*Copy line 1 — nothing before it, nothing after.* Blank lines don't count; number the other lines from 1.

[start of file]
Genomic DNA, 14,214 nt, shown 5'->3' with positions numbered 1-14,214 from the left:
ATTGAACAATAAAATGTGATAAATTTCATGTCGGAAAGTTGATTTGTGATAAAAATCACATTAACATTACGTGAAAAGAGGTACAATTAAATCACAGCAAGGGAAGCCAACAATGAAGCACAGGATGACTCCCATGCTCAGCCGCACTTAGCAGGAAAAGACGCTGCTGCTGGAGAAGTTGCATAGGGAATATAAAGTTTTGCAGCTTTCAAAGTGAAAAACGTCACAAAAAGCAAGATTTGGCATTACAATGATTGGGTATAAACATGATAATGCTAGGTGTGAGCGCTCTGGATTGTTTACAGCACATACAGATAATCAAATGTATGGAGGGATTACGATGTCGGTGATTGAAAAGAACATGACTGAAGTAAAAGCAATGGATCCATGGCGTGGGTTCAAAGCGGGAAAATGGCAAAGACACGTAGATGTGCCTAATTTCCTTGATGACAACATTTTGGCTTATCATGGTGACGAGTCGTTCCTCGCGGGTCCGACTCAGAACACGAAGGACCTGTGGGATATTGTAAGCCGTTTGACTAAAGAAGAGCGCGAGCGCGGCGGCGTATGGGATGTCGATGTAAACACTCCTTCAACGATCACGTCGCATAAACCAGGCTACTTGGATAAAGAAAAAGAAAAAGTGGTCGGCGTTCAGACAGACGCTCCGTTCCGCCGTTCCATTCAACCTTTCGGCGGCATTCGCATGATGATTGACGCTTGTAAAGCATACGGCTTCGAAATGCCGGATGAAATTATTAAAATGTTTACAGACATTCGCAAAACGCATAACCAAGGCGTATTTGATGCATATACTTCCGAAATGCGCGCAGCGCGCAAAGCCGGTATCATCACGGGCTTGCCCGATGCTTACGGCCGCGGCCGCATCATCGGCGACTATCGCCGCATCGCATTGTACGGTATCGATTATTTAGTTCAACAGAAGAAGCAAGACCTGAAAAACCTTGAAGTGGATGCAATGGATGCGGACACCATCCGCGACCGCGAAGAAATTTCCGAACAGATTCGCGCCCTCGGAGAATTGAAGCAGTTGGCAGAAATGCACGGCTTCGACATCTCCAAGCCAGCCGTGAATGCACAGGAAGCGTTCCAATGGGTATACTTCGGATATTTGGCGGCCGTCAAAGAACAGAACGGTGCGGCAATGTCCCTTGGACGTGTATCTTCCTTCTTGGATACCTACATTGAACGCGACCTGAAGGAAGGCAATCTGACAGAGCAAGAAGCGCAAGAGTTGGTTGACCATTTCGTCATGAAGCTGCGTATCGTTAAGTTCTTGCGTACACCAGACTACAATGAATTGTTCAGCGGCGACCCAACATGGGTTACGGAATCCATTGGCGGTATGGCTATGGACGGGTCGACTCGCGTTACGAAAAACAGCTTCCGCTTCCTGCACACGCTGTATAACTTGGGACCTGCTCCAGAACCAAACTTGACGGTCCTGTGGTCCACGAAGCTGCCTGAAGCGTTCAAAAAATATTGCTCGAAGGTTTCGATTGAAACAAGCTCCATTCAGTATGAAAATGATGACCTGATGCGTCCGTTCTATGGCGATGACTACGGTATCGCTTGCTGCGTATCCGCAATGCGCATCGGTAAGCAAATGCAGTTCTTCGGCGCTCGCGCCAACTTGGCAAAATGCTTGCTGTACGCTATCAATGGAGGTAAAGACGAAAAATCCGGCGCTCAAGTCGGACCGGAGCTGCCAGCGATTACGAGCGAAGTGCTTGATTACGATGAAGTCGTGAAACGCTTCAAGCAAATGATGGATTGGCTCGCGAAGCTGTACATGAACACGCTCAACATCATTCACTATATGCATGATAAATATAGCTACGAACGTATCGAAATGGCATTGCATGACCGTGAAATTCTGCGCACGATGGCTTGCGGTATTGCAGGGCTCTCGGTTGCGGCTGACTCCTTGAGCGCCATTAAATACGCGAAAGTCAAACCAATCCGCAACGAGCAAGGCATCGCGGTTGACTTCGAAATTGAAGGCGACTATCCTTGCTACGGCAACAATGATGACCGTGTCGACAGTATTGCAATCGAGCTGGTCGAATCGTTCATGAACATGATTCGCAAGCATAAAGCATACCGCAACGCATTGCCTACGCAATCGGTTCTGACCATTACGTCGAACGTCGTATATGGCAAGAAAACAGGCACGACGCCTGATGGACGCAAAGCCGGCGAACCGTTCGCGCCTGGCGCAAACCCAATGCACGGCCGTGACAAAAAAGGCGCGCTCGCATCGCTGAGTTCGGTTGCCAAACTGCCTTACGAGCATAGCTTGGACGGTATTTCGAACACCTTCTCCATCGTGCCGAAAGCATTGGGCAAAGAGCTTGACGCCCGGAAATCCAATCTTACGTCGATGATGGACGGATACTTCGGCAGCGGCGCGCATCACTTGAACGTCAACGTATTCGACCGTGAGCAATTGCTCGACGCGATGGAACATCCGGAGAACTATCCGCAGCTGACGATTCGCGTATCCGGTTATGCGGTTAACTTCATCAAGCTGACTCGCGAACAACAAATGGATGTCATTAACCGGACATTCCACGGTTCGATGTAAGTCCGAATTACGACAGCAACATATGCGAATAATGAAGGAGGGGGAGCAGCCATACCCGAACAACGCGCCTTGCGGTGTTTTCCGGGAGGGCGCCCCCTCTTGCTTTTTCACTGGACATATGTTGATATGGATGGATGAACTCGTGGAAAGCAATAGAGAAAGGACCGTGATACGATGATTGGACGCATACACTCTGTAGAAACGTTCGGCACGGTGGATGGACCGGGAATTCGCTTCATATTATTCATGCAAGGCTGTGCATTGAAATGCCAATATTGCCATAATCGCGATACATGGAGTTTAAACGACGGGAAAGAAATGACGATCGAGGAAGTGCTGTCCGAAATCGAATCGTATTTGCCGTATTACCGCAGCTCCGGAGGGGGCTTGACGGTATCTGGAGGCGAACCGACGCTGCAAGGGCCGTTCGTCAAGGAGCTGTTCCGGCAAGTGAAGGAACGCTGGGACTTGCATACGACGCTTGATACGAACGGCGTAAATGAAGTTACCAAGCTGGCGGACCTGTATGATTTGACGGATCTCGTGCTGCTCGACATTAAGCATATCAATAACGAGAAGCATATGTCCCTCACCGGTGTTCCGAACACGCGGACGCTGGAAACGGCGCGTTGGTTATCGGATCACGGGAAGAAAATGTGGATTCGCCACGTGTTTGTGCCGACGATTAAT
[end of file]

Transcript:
Genomic DNA, 14,214 nt, shown 5'->3' with positions numbered 1-14,214 from the left: